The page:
Objective.Evidence on the validity of parental recall of early childhood behaviour is lacking. Our aim was to examine the validity of parental recall at child age 10-12 for maternal lifestyle during pregnancy, birth characteristics and early childhood behaviour. Study Design and Setting. The study population comprised 2,230 children and their parents. Children were recruited from elementary schools at 10-12 years of age (response:76.0%). Parents were asked to recall lifestyle during pregnancy, birth characteristics, and childhood behaviour at age 4-6. Recalled data were compared with information registered by Preventive Child Healthcare (PCH) from birth onwards. Results. For birth weight and gestational age, we found no systematic difference between recalled and PCH registered data; 95% limits of agreement were ± 1.2 pounds (600 grammes) and ± 2.4 weeks respectively. For maternal alcohol use during pregnancy and early childhood behaviour problems, Cohen’s kappas were low (0.03-0.11). Compared to PCH-registration, parents tended to overreport at age 10-12. In contrast, kappa was high for maternal smoking during pregnancy (kappa: 0.77). Conclusion. Retrospectively collected information on lifestyle during pregnancy, birth and early childhood behaviour is sometimes biased, which limits its value in estimating the contribution of early life adversity to health in later life.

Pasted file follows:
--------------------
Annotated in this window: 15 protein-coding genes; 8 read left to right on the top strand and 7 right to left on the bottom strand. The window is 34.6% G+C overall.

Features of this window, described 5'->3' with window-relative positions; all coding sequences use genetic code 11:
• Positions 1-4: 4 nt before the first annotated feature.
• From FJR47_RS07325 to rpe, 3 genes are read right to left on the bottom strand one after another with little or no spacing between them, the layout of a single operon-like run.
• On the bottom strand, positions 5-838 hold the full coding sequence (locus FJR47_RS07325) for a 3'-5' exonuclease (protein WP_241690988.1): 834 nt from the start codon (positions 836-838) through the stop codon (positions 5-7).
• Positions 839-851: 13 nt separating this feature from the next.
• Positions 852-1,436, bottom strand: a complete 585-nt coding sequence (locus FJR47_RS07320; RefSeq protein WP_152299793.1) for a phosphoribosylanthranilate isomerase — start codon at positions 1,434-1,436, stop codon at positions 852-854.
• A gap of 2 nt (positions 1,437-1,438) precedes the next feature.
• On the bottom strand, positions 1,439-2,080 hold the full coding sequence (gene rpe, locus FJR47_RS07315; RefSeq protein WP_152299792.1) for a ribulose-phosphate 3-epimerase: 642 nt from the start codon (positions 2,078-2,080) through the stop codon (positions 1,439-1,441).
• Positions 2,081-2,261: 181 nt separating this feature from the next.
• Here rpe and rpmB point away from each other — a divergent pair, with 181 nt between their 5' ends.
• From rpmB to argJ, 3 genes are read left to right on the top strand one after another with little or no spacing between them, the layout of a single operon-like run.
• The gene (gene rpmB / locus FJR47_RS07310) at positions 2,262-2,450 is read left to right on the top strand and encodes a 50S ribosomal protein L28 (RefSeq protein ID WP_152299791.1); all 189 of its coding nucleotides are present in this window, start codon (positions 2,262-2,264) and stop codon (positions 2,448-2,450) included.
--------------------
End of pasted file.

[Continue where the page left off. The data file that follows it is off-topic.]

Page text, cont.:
Despite their extensive use, the reproducibility of cardiac autonomic measurements in children is not well-known. We investigated the reproducibility of short-term continuous measurements of heart rate (HR), heart rate variability (HRV, time and frequency domain), and spontaneous baroreflex sensitivity (BRS, frequency domain) in the supine and standing position in 57 children (11.2+/-0.7 yrs, 52.6% boys). Reproducibility between two sessions within a two-week interval was evaluated by intraclass correlation coefficients (ICCs), standard error of measurement, coefficients of variation (CVs), limits of agreement, and Bland–Altman plots. HR and HRV were moderately-to-highly (ICC=.63–.79; CV= 5.7%–9.7%) and BRS moderately (ICC=.49–.63; CV=11.4%–14.0%) reproducible. While the BRS measurements were slightly less reproducible than the HR and HRV measurements, all can be reliably applied in research, thus implicating sufficient capacity to detect real differences between children. Still, clinical studies focusing on individual changes in cardiac autonomic functioning need to address the considerable random variations that may occur between test-retest measurements.